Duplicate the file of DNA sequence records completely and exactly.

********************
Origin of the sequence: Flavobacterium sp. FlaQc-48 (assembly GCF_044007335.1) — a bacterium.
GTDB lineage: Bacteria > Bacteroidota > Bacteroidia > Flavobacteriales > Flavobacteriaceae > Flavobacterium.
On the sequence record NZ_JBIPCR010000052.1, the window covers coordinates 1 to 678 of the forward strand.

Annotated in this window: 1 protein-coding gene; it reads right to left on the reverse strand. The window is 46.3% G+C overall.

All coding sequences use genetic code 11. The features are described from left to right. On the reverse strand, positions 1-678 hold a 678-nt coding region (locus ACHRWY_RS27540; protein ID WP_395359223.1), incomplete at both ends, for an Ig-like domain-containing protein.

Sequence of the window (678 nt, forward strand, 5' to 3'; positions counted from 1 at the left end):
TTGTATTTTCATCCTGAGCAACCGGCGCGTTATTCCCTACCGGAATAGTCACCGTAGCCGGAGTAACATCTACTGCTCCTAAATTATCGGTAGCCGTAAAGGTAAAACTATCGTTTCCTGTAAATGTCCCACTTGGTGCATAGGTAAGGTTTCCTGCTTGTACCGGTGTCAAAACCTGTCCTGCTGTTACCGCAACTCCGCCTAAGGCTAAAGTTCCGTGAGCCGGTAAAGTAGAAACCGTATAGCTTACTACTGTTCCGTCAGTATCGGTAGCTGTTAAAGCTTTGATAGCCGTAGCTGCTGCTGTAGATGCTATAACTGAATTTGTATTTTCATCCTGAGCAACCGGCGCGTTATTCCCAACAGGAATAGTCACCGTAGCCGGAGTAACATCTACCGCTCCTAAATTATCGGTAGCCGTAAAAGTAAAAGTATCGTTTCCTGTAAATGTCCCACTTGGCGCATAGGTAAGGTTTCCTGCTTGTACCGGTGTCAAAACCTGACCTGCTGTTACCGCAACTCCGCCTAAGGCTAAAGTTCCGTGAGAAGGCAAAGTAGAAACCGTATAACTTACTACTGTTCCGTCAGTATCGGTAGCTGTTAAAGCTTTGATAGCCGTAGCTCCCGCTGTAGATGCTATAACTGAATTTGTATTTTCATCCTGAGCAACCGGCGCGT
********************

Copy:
Origin of the sequence: Flavobacterium sp. FlaQc-48 (assembly GCF_044007335.1) — a bacterium.
GTDB lineage: Bacteria > Bacteroidota > Bacteroidia > Flavobacteriales > Flavobacteriaceae > Flavobacterium.
On the sequence record NZ_JBIPCR010000052.1, the window covers coordinates 1 to 678 of the forward strand.

Annotated in this window: 1 protein-coding gene; it reads right to left on the reverse strand. The window is 46.3% G+C overall.

All coding sequences use genetic code 11. The features are described from left to right. On the reverse strand, positions 1-678 hold a 678-nt coding region (locus ACHRWY_RS27540; protein ID WP_395359223.1), incomplete at both ends, for an Ig-like domain-containing protein.

Sequence of the window (678 nt, forward strand, 5' to 3'; positions counted from 1 at the left end):
TTGTATTTTCATCCTGAGCAACCGGCGCGTTATTCCCTACCGGAATAGTCACCGTAGCCGGAGTAACATCTACTGCTCCTAAATTATCGGTAGCCGTAAAGGTAAAACTATCGTTTCCTGTAAATGTCCCACTTGGTGCATAGGTAAGGTTTCCTGCTTGTACCGGTGTCAAAACCTGTCCTGCTGTTACCGCAACTCCGCCTAAGGCTAAAGTTCCGTGAGCCGGTAAAGTAGAAACCGTATAGCTTACTACTGTTCCGTCAGTATCGGTAGCTGTTAAAGCTTTGATAGCCGTAGCTGCTGCTGTAGATGCTATAACTGAATTTGTATTTTCATCCTGAGCAACCGGCGCGTTATTCCCAACAGGAATAGTCACCGTAGCCGGAGTAACATCTACCGCTCCTAAATTATCGGTAGCCGTAAAAGTAAAAGTATCGTTTCCTGTAAATGTCCCACTTGGCGCATAGGTAAGGTTTCCTGCTTGTACCGGTGTCAAAACCTGACCTGCTGTTACCGCAACTCCGCCTAAGGCTAAAGTTCCGTGAGAAGGCAAAGTAGAAACCGTATAACTTACTACTGTTCCGTCAGTATCGGTAGCTGTTAAAGCTTTGATAGCCGTAGCTCCCGCTGTAGATGCTATAACTGAATTTGTATTTTCATCCTGAGCAACCGGCGCGT